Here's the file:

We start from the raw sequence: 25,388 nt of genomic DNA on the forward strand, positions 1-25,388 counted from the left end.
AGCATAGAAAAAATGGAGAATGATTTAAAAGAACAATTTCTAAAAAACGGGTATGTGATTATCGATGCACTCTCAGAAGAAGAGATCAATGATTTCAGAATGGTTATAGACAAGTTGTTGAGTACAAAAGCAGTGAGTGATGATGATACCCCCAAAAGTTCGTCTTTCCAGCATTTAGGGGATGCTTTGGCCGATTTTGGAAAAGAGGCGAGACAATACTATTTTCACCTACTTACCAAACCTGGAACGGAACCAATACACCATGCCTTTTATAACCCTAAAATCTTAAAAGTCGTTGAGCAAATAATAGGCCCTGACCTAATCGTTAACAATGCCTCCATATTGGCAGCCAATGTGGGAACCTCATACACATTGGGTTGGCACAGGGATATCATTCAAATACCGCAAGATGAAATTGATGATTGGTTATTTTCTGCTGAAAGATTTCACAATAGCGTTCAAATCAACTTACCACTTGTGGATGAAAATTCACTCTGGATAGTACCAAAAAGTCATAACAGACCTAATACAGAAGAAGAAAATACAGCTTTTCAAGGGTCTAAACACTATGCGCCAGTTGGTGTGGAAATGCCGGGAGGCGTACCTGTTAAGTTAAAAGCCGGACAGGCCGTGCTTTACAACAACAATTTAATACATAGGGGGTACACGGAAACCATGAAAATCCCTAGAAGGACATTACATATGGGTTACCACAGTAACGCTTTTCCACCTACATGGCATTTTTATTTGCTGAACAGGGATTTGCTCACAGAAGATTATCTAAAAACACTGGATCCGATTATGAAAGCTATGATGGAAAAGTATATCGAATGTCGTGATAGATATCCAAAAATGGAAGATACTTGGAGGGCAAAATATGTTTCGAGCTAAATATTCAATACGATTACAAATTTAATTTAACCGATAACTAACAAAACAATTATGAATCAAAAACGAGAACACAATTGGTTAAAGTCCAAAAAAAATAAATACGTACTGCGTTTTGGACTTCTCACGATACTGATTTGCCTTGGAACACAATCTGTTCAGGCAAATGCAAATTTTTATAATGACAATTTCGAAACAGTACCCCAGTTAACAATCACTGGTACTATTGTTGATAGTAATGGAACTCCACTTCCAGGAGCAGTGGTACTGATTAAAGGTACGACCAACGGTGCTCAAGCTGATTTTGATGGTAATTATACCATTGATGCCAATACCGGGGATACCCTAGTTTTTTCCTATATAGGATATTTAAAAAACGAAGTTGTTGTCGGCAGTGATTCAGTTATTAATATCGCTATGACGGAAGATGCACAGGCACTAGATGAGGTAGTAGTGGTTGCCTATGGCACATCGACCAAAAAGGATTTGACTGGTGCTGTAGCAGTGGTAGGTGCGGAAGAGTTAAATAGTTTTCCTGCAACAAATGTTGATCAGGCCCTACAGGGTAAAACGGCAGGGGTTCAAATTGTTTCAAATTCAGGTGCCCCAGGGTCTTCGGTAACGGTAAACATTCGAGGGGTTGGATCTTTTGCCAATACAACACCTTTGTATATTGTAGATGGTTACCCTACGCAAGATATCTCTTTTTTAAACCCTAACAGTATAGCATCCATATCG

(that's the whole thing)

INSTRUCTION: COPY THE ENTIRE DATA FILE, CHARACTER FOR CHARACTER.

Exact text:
We start from the raw sequence: 25,388 nt of genomic DNA on the forward strand, positions 1-25,388 counted from the left end.
AGCATAGAAAAAATGGAGAATGATTTAAAAGAACAATTTCTAAAAAACGGGTATGTGATTATCGATGCACTCTCAGAAGAAGAGATCAATGATTTCAGAATGGTTATAGACAAGTTGTTGAGTACAAAAGCAGTGAGTGATGATGATACCCCCAAAAGTTCGTCTTTCCAGCATTTAGGGGATGCTTTGGCCGATTTTGGAAAAGAGGCGAGACAATACTATTTTCACCTACTTACCAAACCTGGAACGGAACCAATACACCATGCCTTTTATAACCCTAAAATCTTAAAAGTCGTTGAGCAAATAATAGGCCCTGACCTAATCGTTAACAATGCCTCCATATTGGCAGCCAATGTGGGAACCTCATACACATTGGGTTGGCACAGGGATATCATTCAAATACCGCAAGATGAAATTGATGATTGGTTATTTTCTGCTGAAAGATTTCACAATAGCGTTCAAATCAACTTACCACTTGTGGATGAAAATTCACTCTGGATAGTACCAAAAAGTCATAACAGACCTAATACAGAAGAAGAAAATACAGCTTTTCAAGGGTCTAAACACTATGCGCCAGTTGGTGTGGAAATGCCGGGAGGCGTACCTGTTAAGTTAAAAGCCGGACAGGCCGTGCTTTACAACAACAATTTAATACATAGGGGGTACACGGAAACCATGAAAATCCCTAGAAGGACATTACATATGGGTTACCACAGTAACGCTTTTCCACCTACATGGCATTTTTATTTGCTGAACAGGGATTTGCTCACAGAAGATTATCTAAAAACACTGGATCCGATTATGAAAGCTATGATGGAAAAGTATATCGAATGTCGTGATAGATATCCAAAAATGGAAGATACTTGGAGGGCAAAATATGTTTCGAGCTAAATATTCAATACGATTACAAATTTAATTTAACCGATAACTAACAAAACAATTATGAATCAAAAACGAGAACACAATTGGTTAAAGTCCAAAAAAAATAAATACGTACTGCGTTTTGGACTTCTCACGATACTGATTTGCCTTGGAACACAATCTGTTCAGGCAAATGCAAATTTTTATAATGACAATTTCGAAACAGTACCCCAGTTAACAATCACTGGTACTATTGTTGATAGTAATGGAACTCCACTTCCAGGAGCAGTGGTACTGATTAAAGGTACGACCAACGGTGCTCAAGCTGATTTTGATGGTAATTATACCATTGATGCCAATACCGGGGATACCCTAGTTTTTTCCTATATAGGATATTTAAAAAACGAAGTTGTTGTCGGCAGTGATTCAGTTATTAATATCGCTATGACGGAAGATGCACAGGCACTAGATGAGGTAGTAGTGGTTGCCTATGGCACATCGACCAAAAAGGATTTGACTGGTGCTGTAGCAGTGGTAGGTGCGGAAGAGTTAAATAGTTTTCCTGCAACAAATGTTGATCAGGCCCTACAGGGTAAAACGGCAGGGGTTCAAATTGTTTCAAATTCAGGTGCCCCAGGGTCTTCGGTAACGGTAAACATTCGAGGGGTTGGATCTTTTGCCAATACAACACCTTTGTATATTGTAGATGGTTACCCTACGCAAGATATCTCTTTTTTAAACCCTAACAGTATAGCATCCATATCG